It's been ten years since developer Volition first debuted its environment-trashing GeoMod technology in the original Red Faction. Over that period the series has fidgeted uncomfortably from first-person shooter to openworld adventure and now, with Armageddon, to third-person shooter.
All the above have featured the ability to blow bloomin' big holes in the scenery. But even in 2011, GeoMod still feels like a great idea in search of a game.
For this latest do-over, the action picks up 50 years after the events of 2009's Red Faction: Guerilla. We're introduced to Darius Mason, Red Faction soldier and grandson of Alec Mason, the hero of Guerilla and apparently just one in a long line of men whose surname has led them to save the Martian colonies with a sledgehammer.
Half a century is just enough time for pretty much everything to change, and in a short introductory level we discover how Darius was caught out by a voodoo-faced cult leader during a terrorist attack. They destroy the terraformer keeping the Martian atmosphere stable, and everyone is forced to go and live underground like Wombles.
Fast forward another few years and Darius goofs yet again - this time by taking a freelance job which involves stomping around an ancient underground temple in a mech suit. He unleashes a subterranean race of Martian creatures which immediately swarm through the colonies, eating everybody and making a right old mess.
So, yes, Darius is a bit of a dim bulb, another video game hero with a nice line in pithy quips but a terrible weakness for going wherever he's told and doing whatever he's asked - even if the person asking is a hooded growly character who might as well be called Brian Baddy.
From this starting point the game deviates little from the path you'd expect. Armageddon is easily the most anonymous and generic title to bear the Red Faction name, with virtually no new ideas to call its own.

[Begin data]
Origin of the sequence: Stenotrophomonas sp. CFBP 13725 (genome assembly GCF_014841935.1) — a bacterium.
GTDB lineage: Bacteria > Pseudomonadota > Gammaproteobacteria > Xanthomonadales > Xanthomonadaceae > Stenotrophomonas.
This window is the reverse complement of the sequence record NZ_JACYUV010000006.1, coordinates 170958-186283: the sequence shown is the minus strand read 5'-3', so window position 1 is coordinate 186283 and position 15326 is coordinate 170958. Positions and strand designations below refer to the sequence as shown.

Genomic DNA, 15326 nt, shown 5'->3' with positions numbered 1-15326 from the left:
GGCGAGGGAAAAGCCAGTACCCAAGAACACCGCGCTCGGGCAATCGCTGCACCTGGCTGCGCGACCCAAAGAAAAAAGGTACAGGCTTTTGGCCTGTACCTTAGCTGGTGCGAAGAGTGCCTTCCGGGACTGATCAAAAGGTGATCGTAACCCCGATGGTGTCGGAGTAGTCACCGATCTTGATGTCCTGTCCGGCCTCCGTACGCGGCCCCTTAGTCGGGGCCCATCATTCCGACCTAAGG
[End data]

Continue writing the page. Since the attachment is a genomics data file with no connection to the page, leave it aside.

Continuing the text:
You get your orders from a sultry voiced female AI or a gruff black sergeant. Audio logs offer snippets of backstory or oh-so-poignant messages left by devoured colonists. There's a mine cart ride. Mech suits. Turrets. Is there a boss monster with glowing weak spots? Go on, take a guess.
In fact, the creatures themselves are a good indication of Armageddon's dearth of imagination. Apparently designed to look like every alien you've ever shot in a video game ever, they come in conveniently colour-coded sub-species, ranging from small scuttling headcrab things to cloaked teleporting stabby things to hulking tank-like things.
My stats tell me I shot 5564 of the buggers during two complete playthroughs, but if you asked me to draw them now, mere hours after putting the controller down, I'd come up blank. They vanish from memory before their exploded digital entrails have faded from the screen.
Most galling is the decision to move the action underground, which effectively neuters Red Faction's sole distinguishing feature: demolition. Guerilla was poorly paced, and struggled to fill its vast Martian landscapes with gameplay, but it's revolutionary tale did at least create a situation where bringing buildings tumbling down was both logical and fun.
In the tunnels, that's not the case. There are moments where you need to use your arsenal to destroy structures, or your Nano Forge device to rebuild and fix damaged stairways so you can get back on course. But for huge swathes of its playing time Armageddon is simply another over-the-shoulder shooter, albeit one where stuff generally falls apart in a more visually pleasing way.
If anything Geo-Mod is more hindrance than help in this game, as you're more likely to destroy stairs and walkways you need to traverse, forcing you to restore them with the Nano-Forge before you can progress.
By the end of the game Geo-Mod might as well be gathering dust. A lengthy series of vehicle sections leads directly into a protracted grind through snaking tunnels with absolutely no scenery to destroy, even just for fun. By this point you could be playing anything from Dark Sector to Dead Space, and any hope of Red Faction finally carving its own niche disappears.